My four-footed companion and I walked underneath a dark sky which was slowly giving way to purpling hues when she decided it was time to give chase. A fallen leaf had caught her attention, demanding she chase after it full speed ahead. She wasn’t too fussed about the fact that she had a much slower and heavier anchor (aka me) in tow. The leaf had to be caught.
We failed at that. Mostly because her anchor wouldn’t let her go where the leaf went. And she voiced her disapproval at her anchor. She also tried to cut free from the anchor with those sharp little teeth of hers. Sadly the line held and the anchor remained firmly attached to the leash which was attached to her.
I seem to recall moments like this in my life too, when I would be all set to go out and after something only to be held back by my own anchor. The anchor changed from time to time, but the effect of an anchor was always present. Sometimes it was my mother preventing me from getting to the edge of a structure. Her fear of heights kept her firmly grounded and acted as an anchor many times in my life. Sometimes the anchor was my father taking away the car keys which prevented me from heading off to wherever it was I felt I needed to go in a hurry. Sometimes it was other people in my life who acted as an anchor, often keeping me safe when I would have gladly taken a risk without understanding how things could go so wrong.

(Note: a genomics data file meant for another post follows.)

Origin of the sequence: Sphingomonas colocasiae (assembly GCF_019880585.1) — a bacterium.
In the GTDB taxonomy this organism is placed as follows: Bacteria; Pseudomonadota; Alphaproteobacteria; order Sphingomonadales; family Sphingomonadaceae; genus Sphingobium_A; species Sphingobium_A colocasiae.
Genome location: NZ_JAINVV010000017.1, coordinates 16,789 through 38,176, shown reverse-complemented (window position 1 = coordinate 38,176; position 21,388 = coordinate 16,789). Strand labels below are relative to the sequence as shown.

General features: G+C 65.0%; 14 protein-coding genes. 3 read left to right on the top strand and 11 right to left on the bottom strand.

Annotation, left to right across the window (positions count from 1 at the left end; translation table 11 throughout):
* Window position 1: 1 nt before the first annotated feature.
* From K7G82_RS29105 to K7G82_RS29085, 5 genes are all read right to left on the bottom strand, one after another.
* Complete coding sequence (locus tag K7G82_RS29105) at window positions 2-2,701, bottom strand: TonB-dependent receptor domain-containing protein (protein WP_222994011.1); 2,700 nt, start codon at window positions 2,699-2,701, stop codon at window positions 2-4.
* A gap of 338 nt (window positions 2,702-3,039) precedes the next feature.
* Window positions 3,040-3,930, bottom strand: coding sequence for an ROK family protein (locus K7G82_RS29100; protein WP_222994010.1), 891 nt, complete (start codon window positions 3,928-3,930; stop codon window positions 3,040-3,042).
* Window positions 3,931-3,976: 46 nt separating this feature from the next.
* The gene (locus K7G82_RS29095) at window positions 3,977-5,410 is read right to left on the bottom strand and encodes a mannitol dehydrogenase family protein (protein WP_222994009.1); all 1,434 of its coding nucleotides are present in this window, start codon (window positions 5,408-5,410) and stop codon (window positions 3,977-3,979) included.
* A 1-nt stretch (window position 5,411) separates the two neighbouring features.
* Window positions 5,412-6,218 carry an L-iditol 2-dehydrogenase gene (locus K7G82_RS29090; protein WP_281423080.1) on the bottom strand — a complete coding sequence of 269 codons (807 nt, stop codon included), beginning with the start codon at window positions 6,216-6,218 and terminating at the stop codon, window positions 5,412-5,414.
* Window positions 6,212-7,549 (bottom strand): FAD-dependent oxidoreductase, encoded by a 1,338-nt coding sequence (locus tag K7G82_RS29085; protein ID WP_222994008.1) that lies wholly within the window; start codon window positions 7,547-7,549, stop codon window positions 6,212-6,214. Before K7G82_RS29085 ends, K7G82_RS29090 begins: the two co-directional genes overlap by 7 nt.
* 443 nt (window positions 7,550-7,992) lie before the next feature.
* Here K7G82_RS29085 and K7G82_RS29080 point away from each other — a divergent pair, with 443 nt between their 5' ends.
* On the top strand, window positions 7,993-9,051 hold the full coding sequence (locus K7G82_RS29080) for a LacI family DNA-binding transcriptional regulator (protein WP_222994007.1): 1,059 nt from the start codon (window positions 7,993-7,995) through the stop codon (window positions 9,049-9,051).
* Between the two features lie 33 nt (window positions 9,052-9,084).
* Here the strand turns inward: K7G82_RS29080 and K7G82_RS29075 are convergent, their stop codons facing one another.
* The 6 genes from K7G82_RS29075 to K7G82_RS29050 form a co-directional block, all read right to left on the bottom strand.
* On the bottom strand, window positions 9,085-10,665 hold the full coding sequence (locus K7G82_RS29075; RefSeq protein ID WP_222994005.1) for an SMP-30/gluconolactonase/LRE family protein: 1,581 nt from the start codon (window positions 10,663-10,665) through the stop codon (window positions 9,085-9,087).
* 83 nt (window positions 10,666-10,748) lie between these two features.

And more than I’d like to admit, sometimes that anchor is my own fears or doubts. Fear is probably the heaviest anchor I have in my life and it does a fantastic job at preventing me from drifting far from my comfort zone. Unfortunately far from my comfort zone may be exactly where I need to drift to, in order to make changes. Doubt is a funny anchor, it sometimes ways me down beyond belief and other times seems more buoyant than it should be.
After the four-footed wonder and I could no longer follow a leaf, she settled down to her normal half walk, half run phase in life until she saw the bunny. The bunny demanded to be chased. And as her anchor I could have acted like fear and kept her weighed down, or I could act like doubt and give her a little buoyancy so she could run a bit after the bunny.
I chose to be doubt, because I doubted she could catch the bunny. And because frankly no one wants to be held back all the time due to how another person thinks, feels or believes.
We didn’t catch the bunny. I’m not so certain that if she weren’t on a leash she couldn’t catch the bunny. But I did begin to wonder if chasing the bunny was the right thing to do? Sure in nature the bunny has predators. I just dont’ see my four-footed companion fitting into that role. Besides all that running, well too much of it and in a state of fear, cannot be good for Mr. Bunny’s heart can it? So we stopped. Not out of fear. Not on my part. We stopped because I decided it was time to stop and because frankly I was getting tired of all this great leaping and bounding after the bunny. For the record, my leaps and bounds were anything but great. Come to think of it, the bunny probably stopped a few times not to catch his breath or settle his racing heart so much as to laugh at me.